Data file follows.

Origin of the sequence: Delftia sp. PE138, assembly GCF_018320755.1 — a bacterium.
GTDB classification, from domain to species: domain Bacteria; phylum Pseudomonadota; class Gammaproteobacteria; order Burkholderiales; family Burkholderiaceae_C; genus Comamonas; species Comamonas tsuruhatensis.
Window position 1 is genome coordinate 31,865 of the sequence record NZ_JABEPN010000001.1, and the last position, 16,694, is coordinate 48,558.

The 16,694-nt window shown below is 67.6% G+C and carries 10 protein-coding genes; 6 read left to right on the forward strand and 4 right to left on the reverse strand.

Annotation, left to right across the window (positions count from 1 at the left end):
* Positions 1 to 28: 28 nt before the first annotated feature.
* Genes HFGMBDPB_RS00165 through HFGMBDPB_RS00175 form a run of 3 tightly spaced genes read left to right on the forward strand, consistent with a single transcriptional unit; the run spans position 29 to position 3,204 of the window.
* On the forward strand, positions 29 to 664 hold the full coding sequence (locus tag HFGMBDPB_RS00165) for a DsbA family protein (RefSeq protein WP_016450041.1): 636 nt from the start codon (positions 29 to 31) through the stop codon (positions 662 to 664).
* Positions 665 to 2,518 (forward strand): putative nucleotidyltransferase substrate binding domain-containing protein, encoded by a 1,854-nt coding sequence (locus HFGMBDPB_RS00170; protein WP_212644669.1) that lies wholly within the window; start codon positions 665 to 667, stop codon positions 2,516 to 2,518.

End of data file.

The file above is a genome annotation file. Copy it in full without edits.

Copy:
Origin of the sequence: Delftia sp. PE138, assembly GCF_018320755.1 — a bacterium.
GTDB classification, from domain to species: domain Bacteria; phylum Pseudomonadota; class Gammaproteobacteria; order Burkholderiales; family Burkholderiaceae_C; genus Comamonas; species Comamonas tsuruhatensis.
Window position 1 is genome coordinate 31,865 of the sequence record NZ_JABEPN010000001.1, and the last position, 16,694, is coordinate 48,558.

The 16,694-nt window shown below is 67.6% G+C and carries 10 protein-coding genes; 6 read left to right on the forward strand and 4 right to left on the reverse strand.

Annotation, left to right across the window (positions count from 1 at the left end):
* Positions 1 to 28: 28 nt before the first annotated feature.
* Genes HFGMBDPB_RS00165 through HFGMBDPB_RS00175 form a run of 3 tightly spaced genes read left to right on the forward strand, consistent with a single transcriptional unit; the run spans position 29 to position 3,204 of the window.
* On the forward strand, positions 29 to 664 hold the full coding sequence (locus tag HFGMBDPB_RS00165) for a DsbA family protein (RefSeq protein WP_016450041.1): 636 nt from the start codon (positions 29 to 31) through the stop codon (positions 662 to 664).
* Positions 665 to 2,518 (forward strand): putative nucleotidyltransferase substrate binding domain-containing protein, encoded by a 1,854-nt coding sequence (locus HFGMBDPB_RS00170; protein WP_212644669.1) that lies wholly within the window; start codon positions 665 to 667, stop codon positions 2,516 to 2,518.